Friday, 7 June 2013

Condensation on the windows

People have asked about condensation on windows. I heard a story from someone who moved into their new house and complained to the architects about condensation on the windows. It seemed like quite a serious problem. The architect's solution was to wipe the window with a cloth. 

So, do we get any condensation on our windows? Well, the answer is yes. But not on the inside and not in winter. We get it a few times a year on cool mornings in early summer. 

Condensation happens when the temperature of an object is lower than the temperature of the air. The object forces the temperature of the air down, which reduces the amount of moisture it can suspend and can lead to that moisture being deposited on the object. It's more likely to happen when there is a larger temperature difference and when the humidity is high. It's unlikely to happen inside a house if you have triple- or good double-glazed windows. Recent increases in airtightness, and use of non-porous insulation materials such as expanded (or extruded) polystyrene in Japanese houses often mean more condensation on windows. We rarely saw condensation on the windows of our old house, even though the windows were single-pane. The the heat was racing through the windows so quickly and the air was just far too busy getting through drafty gaps to worry about depositing its water molecules.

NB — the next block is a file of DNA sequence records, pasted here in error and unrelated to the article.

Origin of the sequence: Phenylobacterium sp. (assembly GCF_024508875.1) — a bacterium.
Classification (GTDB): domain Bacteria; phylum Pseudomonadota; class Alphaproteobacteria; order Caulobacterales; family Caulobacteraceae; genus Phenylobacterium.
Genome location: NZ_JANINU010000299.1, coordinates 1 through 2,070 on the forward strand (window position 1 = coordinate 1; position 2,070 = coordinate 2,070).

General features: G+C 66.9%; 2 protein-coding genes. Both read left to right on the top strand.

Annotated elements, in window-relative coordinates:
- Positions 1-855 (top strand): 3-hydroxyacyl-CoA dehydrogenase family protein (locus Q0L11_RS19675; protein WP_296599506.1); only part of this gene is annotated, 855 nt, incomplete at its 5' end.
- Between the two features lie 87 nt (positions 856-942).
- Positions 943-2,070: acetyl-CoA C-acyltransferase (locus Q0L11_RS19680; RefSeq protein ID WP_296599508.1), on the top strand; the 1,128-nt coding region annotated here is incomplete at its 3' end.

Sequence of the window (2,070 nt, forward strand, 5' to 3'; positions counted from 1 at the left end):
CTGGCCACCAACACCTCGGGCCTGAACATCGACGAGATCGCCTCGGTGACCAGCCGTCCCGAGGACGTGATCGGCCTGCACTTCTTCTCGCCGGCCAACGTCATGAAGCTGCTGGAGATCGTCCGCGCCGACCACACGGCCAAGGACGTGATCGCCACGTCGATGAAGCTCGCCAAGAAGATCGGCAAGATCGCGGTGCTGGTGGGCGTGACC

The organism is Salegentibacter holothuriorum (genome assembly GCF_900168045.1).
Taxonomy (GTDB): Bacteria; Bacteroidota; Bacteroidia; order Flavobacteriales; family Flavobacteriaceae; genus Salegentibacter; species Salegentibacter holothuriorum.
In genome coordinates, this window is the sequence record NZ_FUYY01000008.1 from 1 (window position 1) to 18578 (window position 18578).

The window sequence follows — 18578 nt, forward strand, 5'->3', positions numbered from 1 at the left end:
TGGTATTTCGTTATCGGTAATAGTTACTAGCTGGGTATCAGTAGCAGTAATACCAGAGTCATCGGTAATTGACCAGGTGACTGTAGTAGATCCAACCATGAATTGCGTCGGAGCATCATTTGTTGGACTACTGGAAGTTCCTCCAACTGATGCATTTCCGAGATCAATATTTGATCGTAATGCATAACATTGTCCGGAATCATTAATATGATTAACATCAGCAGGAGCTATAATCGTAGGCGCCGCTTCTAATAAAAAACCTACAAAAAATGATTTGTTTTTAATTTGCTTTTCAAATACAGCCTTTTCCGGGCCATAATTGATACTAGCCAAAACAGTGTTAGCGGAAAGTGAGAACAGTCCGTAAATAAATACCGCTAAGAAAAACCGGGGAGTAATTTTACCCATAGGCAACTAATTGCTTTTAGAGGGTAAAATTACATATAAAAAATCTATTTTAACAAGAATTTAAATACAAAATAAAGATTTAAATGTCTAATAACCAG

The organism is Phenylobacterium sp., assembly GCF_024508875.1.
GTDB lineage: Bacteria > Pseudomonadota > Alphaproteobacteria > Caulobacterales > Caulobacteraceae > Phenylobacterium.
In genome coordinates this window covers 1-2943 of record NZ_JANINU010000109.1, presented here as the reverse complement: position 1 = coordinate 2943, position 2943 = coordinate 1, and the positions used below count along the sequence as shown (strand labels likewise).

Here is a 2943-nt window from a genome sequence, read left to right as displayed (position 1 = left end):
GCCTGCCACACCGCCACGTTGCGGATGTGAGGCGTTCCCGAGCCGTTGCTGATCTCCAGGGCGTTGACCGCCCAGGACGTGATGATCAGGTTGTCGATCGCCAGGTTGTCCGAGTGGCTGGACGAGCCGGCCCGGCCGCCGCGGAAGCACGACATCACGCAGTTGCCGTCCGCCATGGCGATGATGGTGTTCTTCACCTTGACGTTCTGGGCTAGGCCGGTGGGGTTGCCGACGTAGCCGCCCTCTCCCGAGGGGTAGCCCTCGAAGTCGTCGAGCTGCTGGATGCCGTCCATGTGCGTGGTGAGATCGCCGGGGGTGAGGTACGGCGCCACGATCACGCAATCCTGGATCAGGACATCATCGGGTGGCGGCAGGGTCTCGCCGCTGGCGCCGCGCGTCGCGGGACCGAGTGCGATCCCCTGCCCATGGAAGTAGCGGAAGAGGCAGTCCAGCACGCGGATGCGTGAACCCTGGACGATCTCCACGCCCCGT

Anyway, I think the condensation is appearing on the outside of the windows because of radiation. Not radiation coming into the house from some nuclear power station, but heat radiating away from the house into the stratosphere. On a clear night, there is nothing to radiate the heat back, so the temperature drops below the ambient temperature. 

Meanwhile, what's happening in the bottom bit of the atmosphere as a whole is that the temperature is dropping, because it's night time. The air has the same amount of moisture, so as the temperature drops, the relative humidity goes up, since relative humidity is the amount of moisture in the air compared to the maximum it can hold, not an absolute measure of moisture. It was around 90% while the condensation was going on. 

This probably wouldn't happen on less well insulated windows, since the heat from inside the house has more effect on the temperature of the outside window pain. It's most apparent on our large south-facing window, and the condensation is away from the edges. With triple panes, the window insulates better than the frames, so the biggest possible temperature difference will be in the middle of the pane. Also, since it's radiating in all directions, the middle of the pane has less obstruction and will radiate more.

The other condition for this phenomenon to occur is that the shutters must be up. If the shutters go down, then the windows aren't going to radiate, their temperature is not going to drop, and they won't attract that moisture from the atmosphere.